Since top wall 21 may be somewhat unyielding, when inflatable cushion apparatus 20 is inflated, it may give rise to pressure sores or to discomfort in cases with compromised circulation. In addition, the vinyl or plastic material may be somewhat slippery, so that the patient's leg might tend to slide off, each time the patient shifts his/her position slightly. Accordingly, optional cushion 32 may be provided, and may be attached to the envelope by buttons 34. Cushion 32 may be configured as a simple thin fiber- or foam-filled pillow, or may be a more sophisticated cushion, like a "gel pad", which is filled with a viscous gel which flows to form a pocket conforming to the patient's leg contours. In the alternative, cushion 32 may be a disposable and replaceable, diaper-like absorbent pad for the entrapment of wound drainage. Cushion 32 may be attached with buttons, snaps or hook-and-loop type fasteners.
In addition to an optional upper surface cushion, the present invention may also be provided with an overall slipcover, such as cover 35, as shown in FIG. 4. Cover 35, which may typically be configured from a decorative fabric material, provides an improved esthetic appearance to inflatable cushion apparatus 20. A closure means, such as zipper 36, enables cover 35 to be removed, as necessary, for cleaning or replacement.
A principal advantage of the inflatable cushion apparatus of the present invention is that it is collapsible, upon deflation, into a compact package, for transportation and storage. FIGS. 5-8 depict how, in a preferred embodiment of the invention, such collapsibility may be accomplished. Cushion apparatus 20, being fabricated as envelope 15, is deflated upon opening of valve 29. Side walls 23 and 24 ar folded inward to permit top wall 21 and bottom wall 22 to be brought together in overlying relationship (see FIG. 6). Flattened envelope 15 is then folded lengthwise into thirds, with the edges being folded toward the center. The "front" end of the folded envelope is then further folded over, toward the "back" end, as shown in FIG. 7, so that the mated hook-and-loop fastener portions both face upwardly. Closure tab 31 is then folded over to bring the two fastener portions into alignment, to complete the closure, as shown in FIG. 8. While such hook-and-loop type fasteners may be used, it is also possible to employ a male-female snap-type fastener, or a simple button and buttonhole arrangement.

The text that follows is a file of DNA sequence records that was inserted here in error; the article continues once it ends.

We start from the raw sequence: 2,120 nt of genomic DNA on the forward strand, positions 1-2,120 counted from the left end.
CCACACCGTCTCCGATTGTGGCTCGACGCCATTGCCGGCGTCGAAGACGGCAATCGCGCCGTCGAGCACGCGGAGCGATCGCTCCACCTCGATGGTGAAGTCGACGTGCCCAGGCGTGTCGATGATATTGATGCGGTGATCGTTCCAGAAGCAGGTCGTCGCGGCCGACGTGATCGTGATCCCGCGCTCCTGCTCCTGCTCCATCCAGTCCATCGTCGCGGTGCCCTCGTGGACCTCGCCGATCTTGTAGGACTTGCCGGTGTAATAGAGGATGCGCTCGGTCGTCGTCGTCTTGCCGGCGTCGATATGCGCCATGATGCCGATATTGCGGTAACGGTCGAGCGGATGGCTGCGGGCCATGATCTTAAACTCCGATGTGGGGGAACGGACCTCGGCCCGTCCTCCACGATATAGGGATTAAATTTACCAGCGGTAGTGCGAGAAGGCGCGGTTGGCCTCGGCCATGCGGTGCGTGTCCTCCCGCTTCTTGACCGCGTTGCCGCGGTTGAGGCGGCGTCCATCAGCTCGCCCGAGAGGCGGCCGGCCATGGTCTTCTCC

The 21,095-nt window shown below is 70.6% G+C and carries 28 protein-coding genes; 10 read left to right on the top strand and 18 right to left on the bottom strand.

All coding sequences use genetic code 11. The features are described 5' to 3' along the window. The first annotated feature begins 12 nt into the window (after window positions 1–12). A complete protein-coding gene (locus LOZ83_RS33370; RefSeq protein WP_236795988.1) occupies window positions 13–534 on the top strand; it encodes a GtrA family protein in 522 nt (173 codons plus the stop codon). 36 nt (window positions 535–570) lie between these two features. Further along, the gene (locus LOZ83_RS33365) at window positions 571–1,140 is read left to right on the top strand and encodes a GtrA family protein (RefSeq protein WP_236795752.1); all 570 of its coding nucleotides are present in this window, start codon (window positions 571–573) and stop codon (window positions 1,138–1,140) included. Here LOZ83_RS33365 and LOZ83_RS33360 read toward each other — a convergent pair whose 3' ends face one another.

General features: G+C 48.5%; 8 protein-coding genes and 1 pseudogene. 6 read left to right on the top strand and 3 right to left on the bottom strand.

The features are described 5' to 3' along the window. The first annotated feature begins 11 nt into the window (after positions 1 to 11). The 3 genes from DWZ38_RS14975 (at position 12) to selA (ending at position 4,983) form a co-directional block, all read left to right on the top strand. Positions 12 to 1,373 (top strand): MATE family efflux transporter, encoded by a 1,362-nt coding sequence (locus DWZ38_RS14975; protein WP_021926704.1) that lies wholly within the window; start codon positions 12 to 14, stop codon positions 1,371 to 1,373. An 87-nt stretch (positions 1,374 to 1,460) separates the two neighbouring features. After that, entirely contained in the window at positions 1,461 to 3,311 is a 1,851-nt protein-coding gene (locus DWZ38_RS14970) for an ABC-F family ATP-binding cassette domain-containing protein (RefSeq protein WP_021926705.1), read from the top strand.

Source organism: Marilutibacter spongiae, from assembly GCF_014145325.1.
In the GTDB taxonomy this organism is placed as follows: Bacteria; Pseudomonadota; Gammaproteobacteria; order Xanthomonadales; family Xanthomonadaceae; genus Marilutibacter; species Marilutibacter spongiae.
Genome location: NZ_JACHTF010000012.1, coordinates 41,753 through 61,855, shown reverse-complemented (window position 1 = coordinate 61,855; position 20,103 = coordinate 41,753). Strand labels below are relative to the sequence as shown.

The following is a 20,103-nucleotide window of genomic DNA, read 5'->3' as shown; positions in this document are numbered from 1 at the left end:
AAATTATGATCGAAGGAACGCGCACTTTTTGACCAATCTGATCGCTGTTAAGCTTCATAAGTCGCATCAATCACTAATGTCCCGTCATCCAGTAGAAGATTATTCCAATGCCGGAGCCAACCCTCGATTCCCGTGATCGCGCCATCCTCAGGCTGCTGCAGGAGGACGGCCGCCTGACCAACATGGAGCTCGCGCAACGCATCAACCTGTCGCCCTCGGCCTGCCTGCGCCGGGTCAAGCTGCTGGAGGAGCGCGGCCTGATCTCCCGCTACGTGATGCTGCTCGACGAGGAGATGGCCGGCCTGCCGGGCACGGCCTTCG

As an alternative embodiment, it may be desirable to construct inflatable cushion apparatus 20' to have a fluid filled upper chamber, as shown in FIGS. 9 and 10. This is achieved by means of horizontal partition 50, made of the same fluid-impermeable material as the remainder of envelope 15', which is the same material as envelope 15 of the previously described embodiment. Partition 50 is indicated by the dashed line, where it meets side wall 23' and front wall 26'. Partition 50 is operably disposed within envelope 15' in a manner so as to divide the cushion apparatus into upper chamber 51 and lower chamber 52. In a preferred embodiment of the invention, the height of the upper chamber is equal to (as shown in FIGS. 9 and 10), or less than the height of the lower chamber. Through a closable opening in top wall 21', such as opening 55, closable by plug 56, upper chamber 51 can be filled with a non-gaseous fluid so that when the person's leg is placed upon cushion apparatus 20', the fluid would yield to the weight of the leg and allow the top wall 21' to conform to the contour of the leg.